Blockchains are, at their essence, a distributed database. The transactions in a blockchain are an example of time-series data. You can use Timescale to query transactions on a blockchain, in exactly the same way as you might query time-series transactions in any other database.

In this tutorial, you use Timescale hyperfunctions to analyze transactions on the Bitcoin blockchain. You can use these instructions to query any type of data on a blockchain, including other cryptocurrencies, smart contracts, or health data.

Before you begin, make sure you have:

This tutorial covers:

  1. Setting up your dataset
  2. Querying your dataset

This tutorial uses a sample Bitcoin dataset to show you how to aggregate blockchain transaction data, and construct queries to analyze information from the aggregations. The queries in this tutorial help you determine if a cryptocurrency has a high transaction fee, shows any correlation between transaction volumes and fees, or if it's expensive to mine.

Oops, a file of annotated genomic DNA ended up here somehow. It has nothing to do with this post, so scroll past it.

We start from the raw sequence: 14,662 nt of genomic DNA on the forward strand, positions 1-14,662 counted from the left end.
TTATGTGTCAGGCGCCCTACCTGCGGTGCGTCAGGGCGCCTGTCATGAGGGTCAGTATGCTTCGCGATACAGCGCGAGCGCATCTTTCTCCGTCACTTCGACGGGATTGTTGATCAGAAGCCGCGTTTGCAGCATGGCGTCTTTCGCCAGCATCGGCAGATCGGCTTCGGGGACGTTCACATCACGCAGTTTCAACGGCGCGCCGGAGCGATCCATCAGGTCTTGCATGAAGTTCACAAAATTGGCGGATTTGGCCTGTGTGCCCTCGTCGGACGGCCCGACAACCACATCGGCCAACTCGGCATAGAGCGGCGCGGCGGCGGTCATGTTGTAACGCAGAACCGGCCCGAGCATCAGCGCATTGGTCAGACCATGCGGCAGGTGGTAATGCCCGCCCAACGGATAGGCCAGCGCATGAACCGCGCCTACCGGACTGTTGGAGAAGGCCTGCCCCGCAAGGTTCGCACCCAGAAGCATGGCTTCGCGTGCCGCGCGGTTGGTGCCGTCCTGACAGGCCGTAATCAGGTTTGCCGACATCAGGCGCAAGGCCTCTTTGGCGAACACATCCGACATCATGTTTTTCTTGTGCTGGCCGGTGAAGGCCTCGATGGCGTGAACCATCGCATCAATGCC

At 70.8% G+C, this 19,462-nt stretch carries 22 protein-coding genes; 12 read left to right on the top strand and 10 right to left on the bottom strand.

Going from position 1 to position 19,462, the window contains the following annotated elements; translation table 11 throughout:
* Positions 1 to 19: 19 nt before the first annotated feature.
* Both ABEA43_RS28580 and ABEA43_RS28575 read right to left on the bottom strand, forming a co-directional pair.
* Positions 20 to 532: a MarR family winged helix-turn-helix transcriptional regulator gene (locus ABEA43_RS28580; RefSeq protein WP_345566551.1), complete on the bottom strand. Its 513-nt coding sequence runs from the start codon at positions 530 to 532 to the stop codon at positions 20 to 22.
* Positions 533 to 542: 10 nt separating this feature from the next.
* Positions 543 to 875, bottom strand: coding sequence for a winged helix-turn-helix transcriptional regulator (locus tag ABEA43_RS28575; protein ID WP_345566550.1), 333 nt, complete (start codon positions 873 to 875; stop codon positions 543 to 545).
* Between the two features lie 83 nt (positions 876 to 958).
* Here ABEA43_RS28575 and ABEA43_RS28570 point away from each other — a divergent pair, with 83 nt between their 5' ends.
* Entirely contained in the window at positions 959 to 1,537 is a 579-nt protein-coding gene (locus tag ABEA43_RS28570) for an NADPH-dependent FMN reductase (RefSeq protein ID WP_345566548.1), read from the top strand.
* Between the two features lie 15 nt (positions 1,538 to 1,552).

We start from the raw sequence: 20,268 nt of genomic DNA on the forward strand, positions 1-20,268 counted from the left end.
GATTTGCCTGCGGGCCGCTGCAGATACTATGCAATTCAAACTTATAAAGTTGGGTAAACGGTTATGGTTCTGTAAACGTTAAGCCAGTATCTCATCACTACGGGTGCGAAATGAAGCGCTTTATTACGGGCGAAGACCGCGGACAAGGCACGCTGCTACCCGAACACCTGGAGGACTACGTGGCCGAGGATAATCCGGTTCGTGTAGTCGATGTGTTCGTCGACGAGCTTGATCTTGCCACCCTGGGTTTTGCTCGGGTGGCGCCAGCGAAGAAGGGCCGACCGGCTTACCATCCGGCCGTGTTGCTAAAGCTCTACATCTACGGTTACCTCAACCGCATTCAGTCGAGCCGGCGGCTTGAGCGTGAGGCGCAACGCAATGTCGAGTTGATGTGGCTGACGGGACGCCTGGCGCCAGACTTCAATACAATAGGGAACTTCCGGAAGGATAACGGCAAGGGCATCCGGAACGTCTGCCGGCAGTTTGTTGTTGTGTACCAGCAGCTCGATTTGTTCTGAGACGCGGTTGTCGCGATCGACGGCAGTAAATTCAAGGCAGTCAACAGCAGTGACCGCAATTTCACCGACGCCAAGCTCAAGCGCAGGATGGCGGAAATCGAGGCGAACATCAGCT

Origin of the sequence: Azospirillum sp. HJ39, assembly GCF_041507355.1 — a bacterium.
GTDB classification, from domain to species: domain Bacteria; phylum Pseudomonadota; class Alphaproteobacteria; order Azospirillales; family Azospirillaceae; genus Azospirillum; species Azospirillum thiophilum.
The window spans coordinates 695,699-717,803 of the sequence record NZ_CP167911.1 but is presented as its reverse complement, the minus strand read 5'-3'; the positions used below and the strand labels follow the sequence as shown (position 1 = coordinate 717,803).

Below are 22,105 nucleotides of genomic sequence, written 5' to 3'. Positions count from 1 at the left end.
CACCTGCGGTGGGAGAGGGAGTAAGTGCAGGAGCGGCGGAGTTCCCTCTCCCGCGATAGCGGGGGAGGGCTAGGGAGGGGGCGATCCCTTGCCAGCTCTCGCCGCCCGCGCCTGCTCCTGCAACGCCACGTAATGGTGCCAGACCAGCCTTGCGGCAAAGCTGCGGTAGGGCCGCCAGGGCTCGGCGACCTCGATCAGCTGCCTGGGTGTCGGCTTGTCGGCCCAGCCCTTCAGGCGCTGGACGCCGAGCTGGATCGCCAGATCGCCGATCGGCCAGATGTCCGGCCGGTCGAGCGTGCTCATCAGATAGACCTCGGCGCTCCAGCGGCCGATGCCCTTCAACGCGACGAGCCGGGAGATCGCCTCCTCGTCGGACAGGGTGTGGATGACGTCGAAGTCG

It starts by setting up and connecting to a Timescale database, create tables, and load data into the tables using psql. If you have already completed the beginner blockchain tutorial, then you already have the dataset loaded, and you can skip straight to the queries.

You then learn how to conduct analysis on your dataset using Timescale hyperfunctions. It walks you through creating a series of continuous aggregates, and querying the aggregates to analyze the data. You can also use those queries to graph the output in Grafana.


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